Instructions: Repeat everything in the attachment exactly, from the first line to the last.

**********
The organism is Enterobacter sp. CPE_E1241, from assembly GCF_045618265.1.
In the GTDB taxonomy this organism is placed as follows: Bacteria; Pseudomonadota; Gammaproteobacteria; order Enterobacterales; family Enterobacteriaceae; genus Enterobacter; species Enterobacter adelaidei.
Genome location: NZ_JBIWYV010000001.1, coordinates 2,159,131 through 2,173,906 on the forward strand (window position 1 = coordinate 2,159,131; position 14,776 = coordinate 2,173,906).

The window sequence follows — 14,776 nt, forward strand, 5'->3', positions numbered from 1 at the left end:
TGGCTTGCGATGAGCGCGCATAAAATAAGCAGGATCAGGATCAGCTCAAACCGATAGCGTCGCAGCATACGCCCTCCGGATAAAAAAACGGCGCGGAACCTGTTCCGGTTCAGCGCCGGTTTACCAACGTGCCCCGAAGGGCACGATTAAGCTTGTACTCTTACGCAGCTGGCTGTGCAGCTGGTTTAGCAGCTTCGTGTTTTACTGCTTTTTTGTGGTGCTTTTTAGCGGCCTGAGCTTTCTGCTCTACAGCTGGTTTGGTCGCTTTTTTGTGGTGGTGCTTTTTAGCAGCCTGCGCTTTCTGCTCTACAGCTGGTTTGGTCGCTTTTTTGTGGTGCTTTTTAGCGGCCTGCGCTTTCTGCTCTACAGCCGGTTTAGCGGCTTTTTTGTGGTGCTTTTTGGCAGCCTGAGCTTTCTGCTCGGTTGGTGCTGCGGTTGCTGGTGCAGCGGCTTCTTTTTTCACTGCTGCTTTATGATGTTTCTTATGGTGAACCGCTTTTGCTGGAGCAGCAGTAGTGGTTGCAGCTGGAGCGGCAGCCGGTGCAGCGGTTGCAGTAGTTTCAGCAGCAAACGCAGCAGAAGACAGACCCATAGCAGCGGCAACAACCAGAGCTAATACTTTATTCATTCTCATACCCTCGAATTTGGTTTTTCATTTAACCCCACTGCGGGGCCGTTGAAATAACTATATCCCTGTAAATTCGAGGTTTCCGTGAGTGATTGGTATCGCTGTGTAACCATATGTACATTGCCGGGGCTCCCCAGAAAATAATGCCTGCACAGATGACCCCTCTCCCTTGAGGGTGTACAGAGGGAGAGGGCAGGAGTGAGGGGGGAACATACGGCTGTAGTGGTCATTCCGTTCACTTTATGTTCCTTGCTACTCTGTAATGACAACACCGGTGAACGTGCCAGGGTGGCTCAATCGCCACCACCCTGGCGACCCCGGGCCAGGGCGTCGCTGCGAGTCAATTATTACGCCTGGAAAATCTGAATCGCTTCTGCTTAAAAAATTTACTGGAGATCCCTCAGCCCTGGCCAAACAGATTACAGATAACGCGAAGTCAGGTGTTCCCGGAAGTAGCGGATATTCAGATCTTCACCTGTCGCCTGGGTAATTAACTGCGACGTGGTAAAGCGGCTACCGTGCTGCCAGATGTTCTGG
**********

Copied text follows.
The organism is Enterobacter sp. CPE_E1241, from assembly GCF_045618265.1.
In the GTDB taxonomy this organism is placed as follows: Bacteria; Pseudomonadota; Gammaproteobacteria; order Enterobacterales; family Enterobacteriaceae; genus Enterobacter; species Enterobacter adelaidei.
Genome location: NZ_JBIWYV010000001.1, coordinates 2,159,131 through 2,173,906 on the forward strand (window position 1 = coordinate 2,159,131; position 14,776 = coordinate 2,173,906).

The window sequence follows — 14,776 nt, forward strand, 5'->3', positions numbered from 1 at the left end:
TGGCTTGCGATGAGCGCGCATAAAATAAGCAGGATCAGGATCAGCTCAAACCGATAGCGTCGCAGCATACGCCCTCCGGATAAAAAAACGGCGCGGAACCTGTTCCGGTTCAGCGCCGGTTTACCAACGTGCCCCGAAGGGCACGATTAAGCTTGTACTCTTACGCAGCTGGCTGTGCAGCTGGTTTAGCAGCTTCGTGTTTTACTGCTTTTTTGTGGTGCTTTTTAGCGGCCTGAGCTTTCTGCTCTACAGCTGGTTTGGTCGCTTTTTTGTGGTGGTGCTTTTTAGCAGCCTGCGCTTTCTGCTCTACAGCTGGTTTGGTCGCTTTTTTGTGGTGCTTTTTAGCGGCCTGCGCTTTCTGCTCTACAGCCGGTTTAGCGGCTTTTTTGTGGTGCTTTTTGGCAGCCTGAGCTTTCTGCTCGGTTGGTGCTGCGGTTGCTGGTGCAGCGGCTTCTTTTTTCACTGCTGCTTTATGATGTTTCTTATGGTGAACCGCTTTTGCTGGAGCAGCAGTAGTGGTTGCAGCTGGAGCGGCAGCCGGTGCAGCGGTTGCAGTAGTTTCAGCAGCAAACGCAGCAGAAGACAGACCCATAGCAGCGGCAACAACCAGAGCTAATACTTTATTCATTCTCATACCCTCGAATTTGGTTTTTCATTTAACCCCACTGCGGGGCCGTTGAAATAACTATATCCCTGTAAATTCGAGGTTTCCGTGAGTGATTGGTATCGCTGTGTAACCATATGTACATTGCCGGGGCTCCCCAGAAAATAATGCCTGCACAGATGACCCCTCTCCCTTGAGGGTGTACAGAGGGAGAGGGCAGGAGTGAGGGGGGAACATACGGCTGTAGTGGTCATTCCGTTCACTTTATGTTCCTTGCTACTCTGTAATGACAACACCGGTGAACGTGCCAGGGTGGCTCAATCGCCACCACCCTGGCGACCCCGGGCCAGGGCGTCGCTGCGAGTCAATTATTACGCCTGGAAAATCTGAATCGCTTCTGCTTAAAAAATTTACTGGAGATCCCTCAGCCCTGGCCAAACAGATTACAGATAACGCGAAGTCAGGTGTTCCCGGAAGTAGCGGATATTCAGATCTTCACCTGTCGCCTGGGTAATTAACTGCGACGTGGTAAAGCGGCTACCGTGCTGCCAGATGTTCTGG